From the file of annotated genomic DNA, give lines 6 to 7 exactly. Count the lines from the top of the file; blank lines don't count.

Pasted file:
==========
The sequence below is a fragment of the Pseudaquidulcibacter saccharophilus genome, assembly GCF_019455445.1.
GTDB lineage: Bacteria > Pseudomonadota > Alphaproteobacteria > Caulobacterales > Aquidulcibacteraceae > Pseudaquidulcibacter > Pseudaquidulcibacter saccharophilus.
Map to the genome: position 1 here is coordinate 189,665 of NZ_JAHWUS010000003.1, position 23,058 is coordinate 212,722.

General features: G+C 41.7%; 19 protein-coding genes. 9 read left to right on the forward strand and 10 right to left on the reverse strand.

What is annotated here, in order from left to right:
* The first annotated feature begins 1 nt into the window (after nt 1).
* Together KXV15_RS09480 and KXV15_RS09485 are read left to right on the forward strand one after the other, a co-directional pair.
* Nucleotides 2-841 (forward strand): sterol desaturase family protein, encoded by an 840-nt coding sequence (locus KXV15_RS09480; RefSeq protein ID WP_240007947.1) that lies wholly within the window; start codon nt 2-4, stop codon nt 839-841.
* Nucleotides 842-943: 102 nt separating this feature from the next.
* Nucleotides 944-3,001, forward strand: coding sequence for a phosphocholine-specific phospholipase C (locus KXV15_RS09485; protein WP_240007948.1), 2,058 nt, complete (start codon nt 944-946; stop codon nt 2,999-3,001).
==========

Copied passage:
* The first annotated feature begins 1 nt into the window (after nt 1).
* Together KXV15_RS09480 and KXV15_RS09485 are read left to right on the forward strand one after the other, a co-directional pair.